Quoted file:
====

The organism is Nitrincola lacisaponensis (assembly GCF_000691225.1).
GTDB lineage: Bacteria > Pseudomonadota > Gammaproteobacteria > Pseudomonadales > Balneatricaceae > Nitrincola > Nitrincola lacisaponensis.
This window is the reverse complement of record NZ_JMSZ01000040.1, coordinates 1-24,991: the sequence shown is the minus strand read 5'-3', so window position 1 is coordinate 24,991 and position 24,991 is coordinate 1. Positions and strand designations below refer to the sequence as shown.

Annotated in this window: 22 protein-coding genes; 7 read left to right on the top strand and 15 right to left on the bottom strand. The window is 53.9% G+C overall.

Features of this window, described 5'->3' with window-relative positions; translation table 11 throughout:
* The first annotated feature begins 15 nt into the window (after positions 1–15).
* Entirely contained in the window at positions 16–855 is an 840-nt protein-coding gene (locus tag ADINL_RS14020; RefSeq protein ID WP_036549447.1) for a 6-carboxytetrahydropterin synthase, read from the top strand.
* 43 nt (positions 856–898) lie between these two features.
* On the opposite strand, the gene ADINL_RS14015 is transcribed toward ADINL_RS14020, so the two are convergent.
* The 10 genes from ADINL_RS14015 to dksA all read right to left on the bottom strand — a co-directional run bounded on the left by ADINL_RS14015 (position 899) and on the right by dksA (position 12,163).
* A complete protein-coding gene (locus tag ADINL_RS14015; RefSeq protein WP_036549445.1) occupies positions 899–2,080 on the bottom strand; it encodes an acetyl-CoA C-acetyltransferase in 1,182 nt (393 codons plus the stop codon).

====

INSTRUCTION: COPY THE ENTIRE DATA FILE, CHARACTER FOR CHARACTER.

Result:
The organism is Nitrincola lacisaponensis (assembly GCF_000691225.1).
GTDB lineage: Bacteria > Pseudomonadota > Gammaproteobacteria > Pseudomonadales > Balneatricaceae > Nitrincola > Nitrincola lacisaponensis.
This window is the reverse complement of record NZ_JMSZ01000040.1, coordinates 1-24,991: the sequence shown is the minus strand read 5'-3', so window position 1 is coordinate 24,991 and position 24,991 is coordinate 1. Positions and strand designations below refer to the sequence as shown.

Annotated in this window: 22 protein-coding genes; 7 read left to right on the top strand and 15 right to left on the bottom strand. The window is 53.9% G+C overall.

Features of this window, described 5'->3' with window-relative positions; translation table 11 throughout:
* The first annotated feature begins 15 nt into the window (after positions 1–15).
* Entirely contained in the window at positions 16–855 is an 840-nt protein-coding gene (locus tag ADINL_RS14020; RefSeq protein ID WP_036549447.1) for a 6-carboxytetrahydropterin synthase, read from the top strand.
* 43 nt (positions 856–898) lie between these two features.
* On the opposite strand, the gene ADINL_RS14015 is transcribed toward ADINL_RS14020, so the two are convergent.
* The 10 genes from ADINL_RS14015 to dksA all read right to left on the bottom strand — a co-directional run bounded on the left by ADINL_RS14015 (position 899) and on the right by dksA (position 12,163).
* A complete protein-coding gene (locus tag ADINL_RS14015; RefSeq protein WP_036549445.1) occupies positions 899–2,080 on the bottom strand; it encodes an acetyl-CoA C-acetyltransferase in 1,182 nt (393 codons plus the stop codon).